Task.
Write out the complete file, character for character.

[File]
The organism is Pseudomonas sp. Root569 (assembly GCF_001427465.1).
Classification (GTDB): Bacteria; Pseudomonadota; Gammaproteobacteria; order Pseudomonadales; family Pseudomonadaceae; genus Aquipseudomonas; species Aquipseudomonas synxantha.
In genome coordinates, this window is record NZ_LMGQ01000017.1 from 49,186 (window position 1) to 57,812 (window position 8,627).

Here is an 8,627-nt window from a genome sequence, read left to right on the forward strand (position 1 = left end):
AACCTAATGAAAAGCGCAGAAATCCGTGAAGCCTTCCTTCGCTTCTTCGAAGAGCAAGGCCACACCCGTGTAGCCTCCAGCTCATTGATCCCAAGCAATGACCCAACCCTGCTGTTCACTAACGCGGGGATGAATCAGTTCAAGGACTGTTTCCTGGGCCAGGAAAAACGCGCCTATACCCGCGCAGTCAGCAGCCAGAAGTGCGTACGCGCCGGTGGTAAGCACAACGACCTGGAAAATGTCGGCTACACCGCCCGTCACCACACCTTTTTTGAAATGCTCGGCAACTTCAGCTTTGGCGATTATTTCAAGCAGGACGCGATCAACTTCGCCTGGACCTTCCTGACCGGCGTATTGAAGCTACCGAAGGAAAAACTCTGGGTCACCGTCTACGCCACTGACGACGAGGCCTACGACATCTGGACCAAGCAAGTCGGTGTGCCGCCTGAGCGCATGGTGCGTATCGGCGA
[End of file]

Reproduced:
The organism is Pseudomonas sp. Root569 (assembly GCF_001427465.1).
Classification (GTDB): Bacteria; Pseudomonadota; Gammaproteobacteria; order Pseudomonadales; family Pseudomonadaceae; genus Aquipseudomonas; species Aquipseudomonas synxantha.
In genome coordinates, this window is record NZ_LMGQ01000017.1 from 49,186 (window position 1) to 57,812 (window position 8,627).

Here is an 8,627-nt window from a genome sequence, read left to right on the forward strand (position 1 = left end):
AACCTAATGAAAAGCGCAGAAATCCGTGAAGCCTTCCTTCGCTTCTTCGAAGAGCAAGGCCACACCCGTGTAGCCTCCAGCTCATTGATCCCAAGCAATGACCCAACCCTGCTGTTCACTAACGCGGGGATGAATCAGTTCAAGGACTGTTTCCTGGGCCAGGAAAAACGCGCCTATACCCGCGCAGTCAGCAGCCAGAAGTGCGTACGCGCCGGTGGTAAGCACAACGACCTGGAAAATGTCGGCTACACCGCCCGTCACCACACCTTTTTTGAAATGCTCGGCAACTTCAGCTTTGGCGATTATTTCAAGCAGGACGCGATCAACTTCGCCTGGACCTTCCTGACCGGCGTATTGAAGCTACCGAAGGAAAAACTCTGGGTCACCGTCTACGCCACTGACGACGAGGCCTACGACATCTGGACCAAGCAAGTCGGTGTGCCGCCTGAGCGCATGGTGCGTATCGGCGA